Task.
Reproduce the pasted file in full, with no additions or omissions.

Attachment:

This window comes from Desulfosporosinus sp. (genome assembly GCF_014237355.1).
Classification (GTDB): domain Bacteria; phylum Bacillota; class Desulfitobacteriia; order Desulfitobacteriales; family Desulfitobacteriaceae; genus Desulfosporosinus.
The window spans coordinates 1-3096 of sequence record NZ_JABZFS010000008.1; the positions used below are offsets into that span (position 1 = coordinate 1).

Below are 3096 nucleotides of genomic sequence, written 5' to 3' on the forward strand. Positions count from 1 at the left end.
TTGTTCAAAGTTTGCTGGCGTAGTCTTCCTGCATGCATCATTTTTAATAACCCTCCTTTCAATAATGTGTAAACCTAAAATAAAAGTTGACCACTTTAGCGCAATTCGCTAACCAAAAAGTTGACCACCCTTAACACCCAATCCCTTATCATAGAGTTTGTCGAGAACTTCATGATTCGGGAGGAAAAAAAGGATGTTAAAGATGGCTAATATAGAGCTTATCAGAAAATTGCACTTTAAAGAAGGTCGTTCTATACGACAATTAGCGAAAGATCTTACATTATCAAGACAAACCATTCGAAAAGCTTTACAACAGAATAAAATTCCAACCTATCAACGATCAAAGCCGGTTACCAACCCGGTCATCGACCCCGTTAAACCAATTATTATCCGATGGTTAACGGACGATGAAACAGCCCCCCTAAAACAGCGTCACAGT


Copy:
This window comes from Desulfosporosinus sp. (genome assembly GCF_014237355.1).
Classification (GTDB): domain Bacteria; phylum Bacillota; class Desulfitobacteriia; order Desulfitobacteriales; family Desulfitobacteriaceae; genus Desulfosporosinus.
The window spans coordinates 1-3096 of sequence record NZ_JABZFS010000008.1; the positions used below are offsets into that span (position 1 = coordinate 1).

Below are 3096 nucleotides of genomic sequence, written 5' to 3' on the forward strand. Positions count from 1 at the left end.
TTGTTCAAAGTTTGCTGGCGTAGTCTTCCTGCATGCATCATTTTTAATAACCCTCCTTTCAATAATGTGTAAACCTAAAATAAAAGTTGACCACTTTAGCGCAATTCGCTAACCAAAAAGTTGACCACCCTTAACACCCAATCCCTTATCATAGAGTTTGTCGAGAACTTCATGATTCGGGAGGAAAAAAAGGATGTTAAAGATGGCTAATATAGAGCTTATCAGAAAATTGCACTTTAAAGAAGGTCGTTCTATACGACAATTAGCGAAAGATCTTACATTATCAAGACAAACCATTCGAAAAGCTTTACAACAGAATAAAATTCCAACCTATCAACGATCAAAGCCGGTTACCAACCCGGTCATCGACCCCGTTAAACCAATTATTATCCGATGGTTAACGGACGATGAAACAGCCCCCCTAAAACAGCGTCACAGT